It is believed that these positive changes are the result of new neurological system activity which happens when one consumes Ayahuasca. Keep reading to find out the key benefits that may result from an Ayahuasca trip.
- May help treat anxiety, depression, PTSD and addiction disorders
Several studies have shown that Ayahuasca can assist in treating a variety of mental health disorders. For example, a review of 6 studies concluded Ayahuasca is beneficial for treating depression, mood disorders, anxiety and drug dependence.
In one particular study, ratings of depression and stress were significantly reduced immediately after consuming Ayahuasca and these effects were still significant 4 weeks following.
Another study found people with severe psychological and behavioral issues related to substance abuse benefitted massively from a 4-day Ayahuasca based treatment program.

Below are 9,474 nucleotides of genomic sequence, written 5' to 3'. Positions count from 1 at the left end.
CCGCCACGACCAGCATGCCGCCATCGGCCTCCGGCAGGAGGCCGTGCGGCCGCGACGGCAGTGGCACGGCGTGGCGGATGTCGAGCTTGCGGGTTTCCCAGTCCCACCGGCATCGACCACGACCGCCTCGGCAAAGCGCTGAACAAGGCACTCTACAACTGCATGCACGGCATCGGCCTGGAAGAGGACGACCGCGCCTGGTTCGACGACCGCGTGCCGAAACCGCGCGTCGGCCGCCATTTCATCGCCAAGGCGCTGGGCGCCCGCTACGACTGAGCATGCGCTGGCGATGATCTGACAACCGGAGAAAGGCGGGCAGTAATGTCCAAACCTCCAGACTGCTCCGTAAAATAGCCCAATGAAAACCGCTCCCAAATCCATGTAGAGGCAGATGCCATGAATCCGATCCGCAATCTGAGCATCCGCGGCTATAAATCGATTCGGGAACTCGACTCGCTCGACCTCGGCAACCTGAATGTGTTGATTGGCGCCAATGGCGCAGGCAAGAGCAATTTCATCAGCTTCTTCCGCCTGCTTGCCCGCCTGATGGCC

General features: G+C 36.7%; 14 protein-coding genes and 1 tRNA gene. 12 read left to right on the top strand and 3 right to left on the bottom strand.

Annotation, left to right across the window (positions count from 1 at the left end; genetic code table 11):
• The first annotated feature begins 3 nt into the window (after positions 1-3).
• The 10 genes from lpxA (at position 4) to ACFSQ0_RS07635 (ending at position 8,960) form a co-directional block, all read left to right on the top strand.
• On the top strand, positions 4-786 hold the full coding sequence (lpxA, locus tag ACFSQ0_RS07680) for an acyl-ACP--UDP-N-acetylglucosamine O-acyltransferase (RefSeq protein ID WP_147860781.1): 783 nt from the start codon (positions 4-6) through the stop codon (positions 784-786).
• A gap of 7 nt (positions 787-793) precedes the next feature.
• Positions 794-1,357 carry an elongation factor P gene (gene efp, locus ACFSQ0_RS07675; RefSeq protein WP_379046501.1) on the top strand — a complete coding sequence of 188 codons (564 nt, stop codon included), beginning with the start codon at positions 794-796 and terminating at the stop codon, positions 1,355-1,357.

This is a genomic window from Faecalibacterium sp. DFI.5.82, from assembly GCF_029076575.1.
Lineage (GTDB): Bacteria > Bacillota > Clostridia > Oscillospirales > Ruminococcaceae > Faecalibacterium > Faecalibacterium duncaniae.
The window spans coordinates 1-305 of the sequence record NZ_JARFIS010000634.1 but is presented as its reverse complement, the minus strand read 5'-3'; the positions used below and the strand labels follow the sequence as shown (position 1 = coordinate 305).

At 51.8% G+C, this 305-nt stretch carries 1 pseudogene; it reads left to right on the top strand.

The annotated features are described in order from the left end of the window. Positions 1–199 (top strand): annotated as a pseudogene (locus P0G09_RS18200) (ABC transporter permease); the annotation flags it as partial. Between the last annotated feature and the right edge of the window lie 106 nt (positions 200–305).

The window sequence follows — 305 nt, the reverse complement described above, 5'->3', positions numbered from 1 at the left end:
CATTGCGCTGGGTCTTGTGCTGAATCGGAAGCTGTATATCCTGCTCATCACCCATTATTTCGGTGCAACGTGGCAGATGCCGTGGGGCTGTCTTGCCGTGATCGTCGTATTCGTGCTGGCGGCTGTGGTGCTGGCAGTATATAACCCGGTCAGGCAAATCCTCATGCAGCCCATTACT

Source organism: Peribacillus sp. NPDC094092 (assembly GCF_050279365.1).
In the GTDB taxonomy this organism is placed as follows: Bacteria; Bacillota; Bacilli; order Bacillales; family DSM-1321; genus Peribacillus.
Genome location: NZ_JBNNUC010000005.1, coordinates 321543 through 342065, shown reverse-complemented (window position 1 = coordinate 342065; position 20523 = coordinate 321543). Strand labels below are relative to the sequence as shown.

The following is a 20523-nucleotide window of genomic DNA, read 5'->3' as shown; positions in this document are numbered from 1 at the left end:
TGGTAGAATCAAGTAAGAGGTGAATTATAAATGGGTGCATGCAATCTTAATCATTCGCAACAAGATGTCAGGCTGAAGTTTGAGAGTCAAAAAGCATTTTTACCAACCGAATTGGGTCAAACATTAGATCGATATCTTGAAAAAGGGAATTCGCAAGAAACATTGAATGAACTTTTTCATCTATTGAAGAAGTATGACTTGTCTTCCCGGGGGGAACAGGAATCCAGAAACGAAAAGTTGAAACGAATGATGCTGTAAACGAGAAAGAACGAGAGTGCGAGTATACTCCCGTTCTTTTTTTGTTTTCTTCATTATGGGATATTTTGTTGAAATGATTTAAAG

After a 6 month follow up, participants demonstrated significant improvements in mindfulness, hopefulness, empowerment, and overall quality of life.
- Psychological wellbeing
A handful of studies have demonstrated that taking Ayahuasca may increase mindfulness capacity which in turn improves your overall psychological wellbeing. It is thought that this is due to the impact DMT has on the neurological system.
For example, one study found that consuming Ayahuasca once weekly for 4 weeks was equally as effective as taking an 8-week intensive mindfulness program.
- Brain health
Several studies have shown DMT and β-carbolines (the main active ingredients in Ayahuasca) to exhibit neuroprotective and neurorestorative qualities.
For example, a test-tube study indicated that DMT protected human brain cells from damage caused by a lack of oxygen and increased cell survival. In addition to this, β-carbolines have been shown to have anti-inflammatory and memory boosting effects in animal and test-tube studies.
Potential side effects
It is important to understand that Ayahuasca is a powerful hallucinogenic drug which should only be taken with the guidance of a qualified professional such as a Shaman or medical professional.